The worst of the COVID-19 pandemic may be behind us, but its impact continues to be felt differently by all sections. With all the emphasis on personal hygiene and social distancing, one would assume that those battling Obsessive Compulsive Disorder (OCD) would have suffered from worsening symptoms. Contrary to this perception, a study by the NIMHANS, ‘Impact of the COVID-19 pandemic on the short-term course of Obsessive-Compulsive Disorder,’ showed that there was no worsening in the severity of illness during the pandemic, and very few patients developed COVID-19–related obsessive-compulsive symptoms.
The study, published in The Journal of Nervous and Mental Disease, was conducted by the team from NIMHANS’s OCD Clinic, which is marking its 25th year now.
According to the study, the OCD pandemic cohort consisted of a consecutive group of patients who attended the OCD clinic for a follow-up visit between October 1, 2019, and February 29, 2020. They were telephonically interviewed over two weeks between April 26 and May 12, 2020, which is approximately two months after COVID-19 was declared a pandemic by the WHO.
“We also reviewed the clinical charts of an independent group of patients with OCD (historical controls) who were followed up at the OCD clinic a year before the “pandemic cohort” (i.e., between October 2018 and February 2019) and had another follow-up visit between April and May 2019 to compare their relapse rate with that of the pandemic cohort. In all, our sample included 240 pandemic OCD subjects and 207 historical OCD controls,” said the authors.
What they found was, what the authors term, “counterintuitive and reassuring,” because most subjects with OCD on stable medication seem to have withstood the impact of COVID-19, at least in the short term.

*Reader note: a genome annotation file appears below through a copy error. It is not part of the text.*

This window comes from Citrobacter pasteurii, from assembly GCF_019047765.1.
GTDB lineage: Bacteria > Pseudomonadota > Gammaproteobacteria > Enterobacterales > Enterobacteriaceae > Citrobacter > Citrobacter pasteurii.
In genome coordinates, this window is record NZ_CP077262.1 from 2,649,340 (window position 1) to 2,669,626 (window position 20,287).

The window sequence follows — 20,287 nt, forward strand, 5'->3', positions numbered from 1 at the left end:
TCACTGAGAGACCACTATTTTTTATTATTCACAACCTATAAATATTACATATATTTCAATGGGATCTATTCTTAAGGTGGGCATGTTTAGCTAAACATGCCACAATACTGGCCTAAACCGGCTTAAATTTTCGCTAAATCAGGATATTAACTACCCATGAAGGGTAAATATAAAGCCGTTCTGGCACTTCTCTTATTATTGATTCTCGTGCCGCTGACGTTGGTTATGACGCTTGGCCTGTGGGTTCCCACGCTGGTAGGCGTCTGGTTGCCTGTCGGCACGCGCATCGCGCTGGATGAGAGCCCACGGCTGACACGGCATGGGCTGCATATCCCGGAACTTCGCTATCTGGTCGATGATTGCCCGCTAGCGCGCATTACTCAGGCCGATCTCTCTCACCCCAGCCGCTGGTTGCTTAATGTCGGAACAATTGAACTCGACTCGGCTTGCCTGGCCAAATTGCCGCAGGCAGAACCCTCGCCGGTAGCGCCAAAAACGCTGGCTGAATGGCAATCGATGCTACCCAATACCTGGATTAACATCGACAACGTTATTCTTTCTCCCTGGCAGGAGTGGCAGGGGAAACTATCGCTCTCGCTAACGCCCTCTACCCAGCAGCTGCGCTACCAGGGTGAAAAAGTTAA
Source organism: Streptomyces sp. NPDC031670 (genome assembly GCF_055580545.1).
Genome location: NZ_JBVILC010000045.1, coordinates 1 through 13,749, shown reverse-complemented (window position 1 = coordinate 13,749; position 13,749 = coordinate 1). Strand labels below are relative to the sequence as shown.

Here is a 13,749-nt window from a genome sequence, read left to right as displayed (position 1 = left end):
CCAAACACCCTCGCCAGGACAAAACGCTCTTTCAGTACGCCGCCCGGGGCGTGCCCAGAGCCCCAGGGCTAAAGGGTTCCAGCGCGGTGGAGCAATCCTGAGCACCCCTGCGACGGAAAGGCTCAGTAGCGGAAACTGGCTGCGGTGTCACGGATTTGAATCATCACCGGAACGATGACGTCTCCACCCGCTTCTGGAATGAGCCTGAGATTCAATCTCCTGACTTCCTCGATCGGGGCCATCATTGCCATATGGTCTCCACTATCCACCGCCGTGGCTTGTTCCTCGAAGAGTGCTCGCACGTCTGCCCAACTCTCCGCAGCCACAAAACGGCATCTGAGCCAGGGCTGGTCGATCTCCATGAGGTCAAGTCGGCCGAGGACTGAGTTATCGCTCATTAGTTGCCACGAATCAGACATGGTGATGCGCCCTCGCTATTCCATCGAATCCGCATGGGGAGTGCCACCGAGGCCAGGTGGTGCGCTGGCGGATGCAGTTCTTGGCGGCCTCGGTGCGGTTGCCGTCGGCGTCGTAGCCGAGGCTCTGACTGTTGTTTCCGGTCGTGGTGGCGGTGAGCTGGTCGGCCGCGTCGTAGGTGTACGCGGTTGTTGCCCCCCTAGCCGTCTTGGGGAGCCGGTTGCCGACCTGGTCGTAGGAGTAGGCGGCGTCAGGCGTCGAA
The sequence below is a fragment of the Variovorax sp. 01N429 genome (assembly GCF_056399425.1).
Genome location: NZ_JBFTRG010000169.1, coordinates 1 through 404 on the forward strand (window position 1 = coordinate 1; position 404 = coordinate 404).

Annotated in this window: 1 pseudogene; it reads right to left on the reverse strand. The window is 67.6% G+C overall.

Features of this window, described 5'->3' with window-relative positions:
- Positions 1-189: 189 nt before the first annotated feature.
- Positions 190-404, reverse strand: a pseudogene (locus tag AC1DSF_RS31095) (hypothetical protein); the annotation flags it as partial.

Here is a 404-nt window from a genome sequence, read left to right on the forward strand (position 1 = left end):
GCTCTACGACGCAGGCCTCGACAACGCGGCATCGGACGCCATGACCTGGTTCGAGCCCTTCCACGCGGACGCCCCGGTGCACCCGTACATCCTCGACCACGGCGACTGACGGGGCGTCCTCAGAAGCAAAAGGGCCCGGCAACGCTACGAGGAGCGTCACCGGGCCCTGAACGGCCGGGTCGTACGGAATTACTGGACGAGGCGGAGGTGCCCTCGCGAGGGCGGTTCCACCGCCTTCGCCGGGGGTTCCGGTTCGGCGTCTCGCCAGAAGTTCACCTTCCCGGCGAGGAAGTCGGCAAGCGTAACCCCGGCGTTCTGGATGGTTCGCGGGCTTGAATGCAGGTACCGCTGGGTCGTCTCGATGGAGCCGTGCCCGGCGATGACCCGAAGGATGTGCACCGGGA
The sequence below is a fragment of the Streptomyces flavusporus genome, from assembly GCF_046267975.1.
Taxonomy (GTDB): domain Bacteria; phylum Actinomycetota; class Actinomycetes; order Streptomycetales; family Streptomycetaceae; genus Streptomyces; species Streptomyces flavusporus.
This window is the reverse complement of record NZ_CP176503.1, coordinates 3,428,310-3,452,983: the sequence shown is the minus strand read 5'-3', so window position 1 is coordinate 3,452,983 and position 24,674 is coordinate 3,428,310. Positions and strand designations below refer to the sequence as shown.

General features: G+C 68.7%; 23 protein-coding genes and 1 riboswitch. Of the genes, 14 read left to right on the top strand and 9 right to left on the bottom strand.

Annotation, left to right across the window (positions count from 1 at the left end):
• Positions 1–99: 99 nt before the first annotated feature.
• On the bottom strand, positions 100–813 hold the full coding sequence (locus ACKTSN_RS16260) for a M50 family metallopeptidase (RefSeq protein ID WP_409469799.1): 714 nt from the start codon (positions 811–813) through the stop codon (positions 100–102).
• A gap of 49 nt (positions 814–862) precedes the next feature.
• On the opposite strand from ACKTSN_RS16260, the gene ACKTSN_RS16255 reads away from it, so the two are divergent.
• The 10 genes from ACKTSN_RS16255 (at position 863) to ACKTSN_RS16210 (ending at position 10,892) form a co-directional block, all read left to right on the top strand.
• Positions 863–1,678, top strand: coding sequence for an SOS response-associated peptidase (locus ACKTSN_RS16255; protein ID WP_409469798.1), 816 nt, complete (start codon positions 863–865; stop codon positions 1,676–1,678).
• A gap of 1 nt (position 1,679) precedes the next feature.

“We systematically evaluated the impact of the COVID-19 pandemic on OCD in a large sample of patients with OCD who were mostly stabilised on treatment, with over half having responded to medication. The main findings of our study are: subjects with OCD did not seem to have any worsening in the severity of illness during the pandemic compared with historical controls during the same period in the previous year; relapse rates among the pandemic OCD group are similar to those in the historical control group; and very few patients developed COVID-19–related obsessive-compulsive symptoms.”
Not big numbers
Y.C. Janardhan Reddy, Head, Department of Psychiatry and OCD Clinic, NIMHANS, told The Hindu, “During COVID-19, there was much emphasis on social distancing and washing hands in a ritualised manner. Doing therapy became difficult all over the world. Some people developed OCD. There was some increase, but not in our clinic. We were expecting a big number.”
The authors of the study point to the important clinical implications of the findings: “Most of our patients were on stable doses of Serotonin Re-uptake Inhibitors (SRIs) and/or augmenting agents and were largely adherent to treatment. It implies that continued treatment with medications may have prevented worsening/relapse during the pandemic and lockdown. In the background of continued and understandable concern about the possibility of OCD worsening due to the pandemic, our study offers some solace in the fact that SRIs may have a protective role against a relapse/worsening of the severity of illness,” say the authors.